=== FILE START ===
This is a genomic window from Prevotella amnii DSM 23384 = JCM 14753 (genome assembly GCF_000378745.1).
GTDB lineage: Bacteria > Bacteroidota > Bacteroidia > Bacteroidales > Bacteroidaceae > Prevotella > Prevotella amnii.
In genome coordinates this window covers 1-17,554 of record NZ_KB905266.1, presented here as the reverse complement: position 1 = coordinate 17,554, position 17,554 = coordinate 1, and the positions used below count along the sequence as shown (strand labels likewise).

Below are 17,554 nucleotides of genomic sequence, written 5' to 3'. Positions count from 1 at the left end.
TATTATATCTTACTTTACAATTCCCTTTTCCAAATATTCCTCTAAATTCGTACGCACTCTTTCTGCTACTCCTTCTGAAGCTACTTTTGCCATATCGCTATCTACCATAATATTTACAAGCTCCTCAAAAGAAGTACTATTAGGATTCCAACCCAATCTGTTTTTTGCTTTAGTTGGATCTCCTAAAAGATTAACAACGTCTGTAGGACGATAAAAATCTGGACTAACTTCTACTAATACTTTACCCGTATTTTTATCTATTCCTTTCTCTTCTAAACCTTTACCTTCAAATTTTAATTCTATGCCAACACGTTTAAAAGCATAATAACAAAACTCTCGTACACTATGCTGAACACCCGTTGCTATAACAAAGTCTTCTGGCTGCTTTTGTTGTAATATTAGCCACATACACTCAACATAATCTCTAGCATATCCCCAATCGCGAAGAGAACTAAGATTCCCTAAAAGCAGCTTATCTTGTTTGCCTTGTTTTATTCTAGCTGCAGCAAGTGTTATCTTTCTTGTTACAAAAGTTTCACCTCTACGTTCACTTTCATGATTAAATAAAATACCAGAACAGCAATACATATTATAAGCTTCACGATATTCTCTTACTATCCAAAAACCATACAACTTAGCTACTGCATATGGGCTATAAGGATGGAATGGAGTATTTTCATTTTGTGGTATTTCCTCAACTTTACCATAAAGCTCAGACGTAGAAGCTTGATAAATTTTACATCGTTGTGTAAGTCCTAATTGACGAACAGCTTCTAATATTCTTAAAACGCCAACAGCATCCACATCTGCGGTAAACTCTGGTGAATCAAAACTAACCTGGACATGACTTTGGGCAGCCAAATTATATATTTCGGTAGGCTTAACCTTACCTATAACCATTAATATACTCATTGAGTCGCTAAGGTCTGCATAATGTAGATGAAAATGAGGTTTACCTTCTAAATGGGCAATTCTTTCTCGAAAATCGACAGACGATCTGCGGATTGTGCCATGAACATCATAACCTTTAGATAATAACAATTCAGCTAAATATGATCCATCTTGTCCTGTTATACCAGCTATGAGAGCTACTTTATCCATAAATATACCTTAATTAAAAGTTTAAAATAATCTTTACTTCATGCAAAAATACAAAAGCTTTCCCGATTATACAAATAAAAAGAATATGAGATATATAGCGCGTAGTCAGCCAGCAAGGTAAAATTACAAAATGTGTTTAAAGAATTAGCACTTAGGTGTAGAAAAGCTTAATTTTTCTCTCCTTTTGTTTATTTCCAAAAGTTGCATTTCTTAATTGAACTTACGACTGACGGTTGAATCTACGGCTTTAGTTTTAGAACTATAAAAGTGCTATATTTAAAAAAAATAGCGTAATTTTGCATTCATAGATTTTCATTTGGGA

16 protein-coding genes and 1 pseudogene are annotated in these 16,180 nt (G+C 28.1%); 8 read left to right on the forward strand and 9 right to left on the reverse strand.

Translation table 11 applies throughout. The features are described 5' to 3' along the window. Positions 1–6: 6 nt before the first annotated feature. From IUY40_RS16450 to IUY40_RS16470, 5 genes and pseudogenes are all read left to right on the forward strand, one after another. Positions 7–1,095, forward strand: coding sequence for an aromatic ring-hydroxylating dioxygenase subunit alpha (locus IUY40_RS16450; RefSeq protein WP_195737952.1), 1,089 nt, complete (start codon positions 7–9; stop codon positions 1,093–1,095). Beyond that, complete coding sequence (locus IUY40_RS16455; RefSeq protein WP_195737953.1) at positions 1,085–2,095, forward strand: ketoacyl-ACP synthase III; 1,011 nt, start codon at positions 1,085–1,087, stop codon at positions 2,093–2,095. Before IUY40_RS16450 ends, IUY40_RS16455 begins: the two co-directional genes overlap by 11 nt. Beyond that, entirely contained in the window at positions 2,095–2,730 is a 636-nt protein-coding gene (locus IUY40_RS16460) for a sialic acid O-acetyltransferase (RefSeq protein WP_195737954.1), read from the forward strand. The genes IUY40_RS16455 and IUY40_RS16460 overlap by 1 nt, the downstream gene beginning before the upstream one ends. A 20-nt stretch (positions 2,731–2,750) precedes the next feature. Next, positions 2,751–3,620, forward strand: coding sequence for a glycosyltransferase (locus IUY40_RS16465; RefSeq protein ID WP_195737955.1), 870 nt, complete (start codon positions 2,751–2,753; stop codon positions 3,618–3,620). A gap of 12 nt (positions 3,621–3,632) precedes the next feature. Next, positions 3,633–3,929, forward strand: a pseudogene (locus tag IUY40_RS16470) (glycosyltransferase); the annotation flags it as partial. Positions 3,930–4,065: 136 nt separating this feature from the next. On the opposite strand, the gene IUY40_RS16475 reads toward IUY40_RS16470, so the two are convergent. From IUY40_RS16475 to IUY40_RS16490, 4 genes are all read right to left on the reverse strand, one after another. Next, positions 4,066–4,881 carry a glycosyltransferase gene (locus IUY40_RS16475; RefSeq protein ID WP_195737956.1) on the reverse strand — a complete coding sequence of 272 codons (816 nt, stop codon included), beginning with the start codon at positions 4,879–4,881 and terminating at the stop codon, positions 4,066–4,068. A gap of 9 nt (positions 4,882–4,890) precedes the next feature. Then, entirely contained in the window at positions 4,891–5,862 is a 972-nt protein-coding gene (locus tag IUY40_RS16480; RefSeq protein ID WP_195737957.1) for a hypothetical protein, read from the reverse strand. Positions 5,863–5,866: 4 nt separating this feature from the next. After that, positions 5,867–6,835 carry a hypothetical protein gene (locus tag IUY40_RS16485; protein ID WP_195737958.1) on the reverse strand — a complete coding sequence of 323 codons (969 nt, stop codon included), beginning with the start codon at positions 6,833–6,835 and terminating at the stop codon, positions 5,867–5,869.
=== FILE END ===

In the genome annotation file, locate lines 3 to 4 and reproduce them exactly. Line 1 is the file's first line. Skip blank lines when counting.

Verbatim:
In genome coordinates this window covers 1-17,554 of record NZ_KB905266.1, presented here as the reverse complement: position 1 = coordinate 17,554, position 17,554 = coordinate 1, and the positions used below count along the sequence as shown (strand labels likewise).

Below are 17,554 nucleotides of genomic sequence, written 5' to 3'. Positions count from 1 at the left end.